Sleep is an important part of our development and our health. It is estimated that 30% of our life is spent sleeping (7-8 hours a day), which is important for restoring many physiological systems in the body. When we sleep soundly, a whole exchange of energy takes place, a re-engineering where dead cells throughout the body are replaced and restored with new ones. Those who manage to achieve a good level of deep sleep do better at this cell replacement.
However, “good sleep” can be interrupted by different factors. “Sleep disorders accompany human beings from birth until they grow old,” says Patricio Abad, neurologist at Metropolitano Hospital and coordinator of the Neurophysiology Unit.
The specialist indicates that among the many factors that can interrupt sleep, there are three that are the most common. For example, insomnia, which results in difficulty falling asleep. “People can’t sleep, tossing and turning in bed, distracted by thoughts, insomnia is a common sleep disorder,” he says.
Another disorder is one in which the person cannot sleep through the night. It is fragmented by the presence of obstructive sleep apnea, snoring or breathing difficulties. There is also “restless legs syndrome”, where the patient suffers from restlessness in his lower extremities, feels tingling and is forced to get up and move his legs, unable to fall asleep.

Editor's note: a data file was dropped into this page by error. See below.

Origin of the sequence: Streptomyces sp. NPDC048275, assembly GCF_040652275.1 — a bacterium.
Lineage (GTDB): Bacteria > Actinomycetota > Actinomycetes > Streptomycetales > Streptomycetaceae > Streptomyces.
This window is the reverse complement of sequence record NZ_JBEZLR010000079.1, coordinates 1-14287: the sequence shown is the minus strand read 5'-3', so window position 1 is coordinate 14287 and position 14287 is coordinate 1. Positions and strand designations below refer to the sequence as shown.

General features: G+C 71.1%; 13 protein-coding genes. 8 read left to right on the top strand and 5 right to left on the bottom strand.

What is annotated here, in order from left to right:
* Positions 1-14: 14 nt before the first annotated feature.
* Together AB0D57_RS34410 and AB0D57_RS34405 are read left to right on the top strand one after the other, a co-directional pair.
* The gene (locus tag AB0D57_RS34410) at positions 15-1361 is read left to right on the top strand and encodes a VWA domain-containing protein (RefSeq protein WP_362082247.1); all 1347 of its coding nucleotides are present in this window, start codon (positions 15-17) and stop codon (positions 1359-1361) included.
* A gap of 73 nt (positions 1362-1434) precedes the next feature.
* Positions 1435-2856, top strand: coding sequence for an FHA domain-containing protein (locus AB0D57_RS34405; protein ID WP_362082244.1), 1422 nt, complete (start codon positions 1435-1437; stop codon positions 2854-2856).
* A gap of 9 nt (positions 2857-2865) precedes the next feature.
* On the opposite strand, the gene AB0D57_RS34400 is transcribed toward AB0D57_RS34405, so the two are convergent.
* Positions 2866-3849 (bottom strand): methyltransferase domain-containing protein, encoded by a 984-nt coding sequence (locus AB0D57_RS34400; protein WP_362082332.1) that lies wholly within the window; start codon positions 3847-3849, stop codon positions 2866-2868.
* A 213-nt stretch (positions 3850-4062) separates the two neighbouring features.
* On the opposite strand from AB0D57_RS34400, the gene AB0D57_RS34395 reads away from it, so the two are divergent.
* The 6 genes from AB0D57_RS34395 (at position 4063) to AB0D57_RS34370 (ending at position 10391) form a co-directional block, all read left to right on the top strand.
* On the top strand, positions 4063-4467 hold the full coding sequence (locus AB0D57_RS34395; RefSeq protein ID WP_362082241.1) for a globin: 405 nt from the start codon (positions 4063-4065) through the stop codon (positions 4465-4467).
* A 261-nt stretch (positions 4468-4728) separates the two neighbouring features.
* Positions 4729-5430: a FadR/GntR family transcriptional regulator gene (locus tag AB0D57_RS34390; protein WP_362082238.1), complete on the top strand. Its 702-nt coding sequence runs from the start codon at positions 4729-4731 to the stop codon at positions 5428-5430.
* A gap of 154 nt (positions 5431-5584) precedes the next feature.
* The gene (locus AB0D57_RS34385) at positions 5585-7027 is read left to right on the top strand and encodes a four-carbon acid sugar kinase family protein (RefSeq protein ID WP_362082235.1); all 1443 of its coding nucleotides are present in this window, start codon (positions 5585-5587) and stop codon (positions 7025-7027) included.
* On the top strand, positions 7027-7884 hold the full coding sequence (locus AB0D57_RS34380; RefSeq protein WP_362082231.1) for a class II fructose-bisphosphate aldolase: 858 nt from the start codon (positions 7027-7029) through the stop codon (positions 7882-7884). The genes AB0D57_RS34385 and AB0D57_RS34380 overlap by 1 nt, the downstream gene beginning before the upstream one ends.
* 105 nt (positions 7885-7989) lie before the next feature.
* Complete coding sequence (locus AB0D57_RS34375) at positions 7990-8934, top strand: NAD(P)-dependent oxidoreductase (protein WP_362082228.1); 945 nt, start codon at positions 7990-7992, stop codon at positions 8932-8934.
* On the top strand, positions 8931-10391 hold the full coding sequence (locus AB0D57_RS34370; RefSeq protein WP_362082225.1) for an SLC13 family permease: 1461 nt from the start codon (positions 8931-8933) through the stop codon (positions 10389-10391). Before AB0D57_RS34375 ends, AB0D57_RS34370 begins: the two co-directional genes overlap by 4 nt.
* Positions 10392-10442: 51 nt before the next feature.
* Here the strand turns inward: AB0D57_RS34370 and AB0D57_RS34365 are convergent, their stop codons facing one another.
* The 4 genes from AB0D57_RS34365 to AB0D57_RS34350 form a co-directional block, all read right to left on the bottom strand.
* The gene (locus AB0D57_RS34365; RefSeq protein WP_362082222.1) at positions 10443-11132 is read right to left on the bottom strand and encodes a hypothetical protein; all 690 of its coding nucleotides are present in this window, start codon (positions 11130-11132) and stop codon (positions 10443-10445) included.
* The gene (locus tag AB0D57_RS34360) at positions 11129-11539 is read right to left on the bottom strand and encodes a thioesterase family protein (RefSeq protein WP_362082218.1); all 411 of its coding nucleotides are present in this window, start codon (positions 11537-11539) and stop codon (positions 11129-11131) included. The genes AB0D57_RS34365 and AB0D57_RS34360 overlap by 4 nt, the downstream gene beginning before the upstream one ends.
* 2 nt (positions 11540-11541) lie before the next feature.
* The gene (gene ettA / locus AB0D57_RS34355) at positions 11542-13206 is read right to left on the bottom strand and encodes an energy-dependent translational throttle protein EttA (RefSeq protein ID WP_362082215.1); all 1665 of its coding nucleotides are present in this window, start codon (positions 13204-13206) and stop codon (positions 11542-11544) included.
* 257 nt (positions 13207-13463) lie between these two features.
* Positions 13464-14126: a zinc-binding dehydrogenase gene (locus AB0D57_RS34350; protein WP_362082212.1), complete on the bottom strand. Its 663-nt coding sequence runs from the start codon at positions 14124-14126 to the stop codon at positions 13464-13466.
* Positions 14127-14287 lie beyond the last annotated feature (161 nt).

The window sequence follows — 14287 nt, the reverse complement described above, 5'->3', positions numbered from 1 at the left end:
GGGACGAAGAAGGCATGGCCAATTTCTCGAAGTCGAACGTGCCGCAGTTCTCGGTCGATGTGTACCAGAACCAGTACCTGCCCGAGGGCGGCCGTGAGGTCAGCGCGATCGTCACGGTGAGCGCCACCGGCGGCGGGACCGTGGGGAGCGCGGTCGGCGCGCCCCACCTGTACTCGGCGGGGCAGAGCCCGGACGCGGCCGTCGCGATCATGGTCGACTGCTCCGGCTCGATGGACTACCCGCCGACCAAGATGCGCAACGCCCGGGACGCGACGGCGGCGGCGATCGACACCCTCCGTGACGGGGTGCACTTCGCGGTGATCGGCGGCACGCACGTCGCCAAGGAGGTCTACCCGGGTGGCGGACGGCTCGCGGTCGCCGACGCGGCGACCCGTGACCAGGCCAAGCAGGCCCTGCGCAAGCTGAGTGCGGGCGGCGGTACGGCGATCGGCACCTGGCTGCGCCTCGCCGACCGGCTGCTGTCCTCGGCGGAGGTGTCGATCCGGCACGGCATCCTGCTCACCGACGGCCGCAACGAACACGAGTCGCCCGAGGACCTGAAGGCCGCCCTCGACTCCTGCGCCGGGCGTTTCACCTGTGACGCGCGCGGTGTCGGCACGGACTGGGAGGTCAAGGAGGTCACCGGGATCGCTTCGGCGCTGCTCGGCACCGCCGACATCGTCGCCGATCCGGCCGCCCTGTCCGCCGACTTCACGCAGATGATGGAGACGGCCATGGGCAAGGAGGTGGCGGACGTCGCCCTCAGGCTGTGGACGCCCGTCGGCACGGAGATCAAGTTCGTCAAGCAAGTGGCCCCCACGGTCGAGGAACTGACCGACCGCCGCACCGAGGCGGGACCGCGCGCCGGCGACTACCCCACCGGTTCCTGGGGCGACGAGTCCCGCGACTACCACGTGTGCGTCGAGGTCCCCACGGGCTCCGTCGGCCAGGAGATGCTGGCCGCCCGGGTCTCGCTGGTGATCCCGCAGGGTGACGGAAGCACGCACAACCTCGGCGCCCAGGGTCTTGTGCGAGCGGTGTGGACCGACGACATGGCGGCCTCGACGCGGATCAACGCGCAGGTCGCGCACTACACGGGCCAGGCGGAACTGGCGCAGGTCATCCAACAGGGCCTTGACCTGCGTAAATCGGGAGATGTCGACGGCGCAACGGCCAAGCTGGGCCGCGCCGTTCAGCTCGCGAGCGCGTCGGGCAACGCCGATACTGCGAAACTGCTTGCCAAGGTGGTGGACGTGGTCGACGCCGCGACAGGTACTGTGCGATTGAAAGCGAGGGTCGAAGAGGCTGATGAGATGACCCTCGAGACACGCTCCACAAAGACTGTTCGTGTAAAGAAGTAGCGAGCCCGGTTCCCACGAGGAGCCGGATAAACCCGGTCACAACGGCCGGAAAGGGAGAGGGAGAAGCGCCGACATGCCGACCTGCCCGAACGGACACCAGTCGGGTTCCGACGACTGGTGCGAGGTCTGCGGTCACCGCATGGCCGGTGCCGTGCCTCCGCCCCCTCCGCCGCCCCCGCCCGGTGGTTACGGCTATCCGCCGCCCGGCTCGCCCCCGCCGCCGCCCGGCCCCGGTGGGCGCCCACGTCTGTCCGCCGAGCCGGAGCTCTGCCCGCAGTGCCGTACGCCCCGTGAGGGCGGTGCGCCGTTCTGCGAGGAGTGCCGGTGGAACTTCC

How to recognize the problem?
Abad explains that the patient is asked, “In a week, how many nights do you sleep well?” If this disorder occupies 50% or more of sleep time, it is a warning sign incompatible with a good quality of life.
“The patient reports signs of daytime sleepiness, that is, he falls asleep under all circumstances; decreases your attention span and concentration; their character changes easily and they become very irascible; becomes easily depressed; has a lot of headaches and backaches during the day; factors that are assessed using specialized scales.
At the Metropolitano Hospital there is this specialized unit, made up of a multidisciplinary team capable of carrying out a complete analysis of the pathologies, comorbidities or associated diseases of the patient, to identify the sleep disorder through specialized studies and modern equipment .
“Sleep disorders accompany human beings from birth to age, so it is important to go see a specialist, who will help you improve your sleep and your quality of life,” he concludes.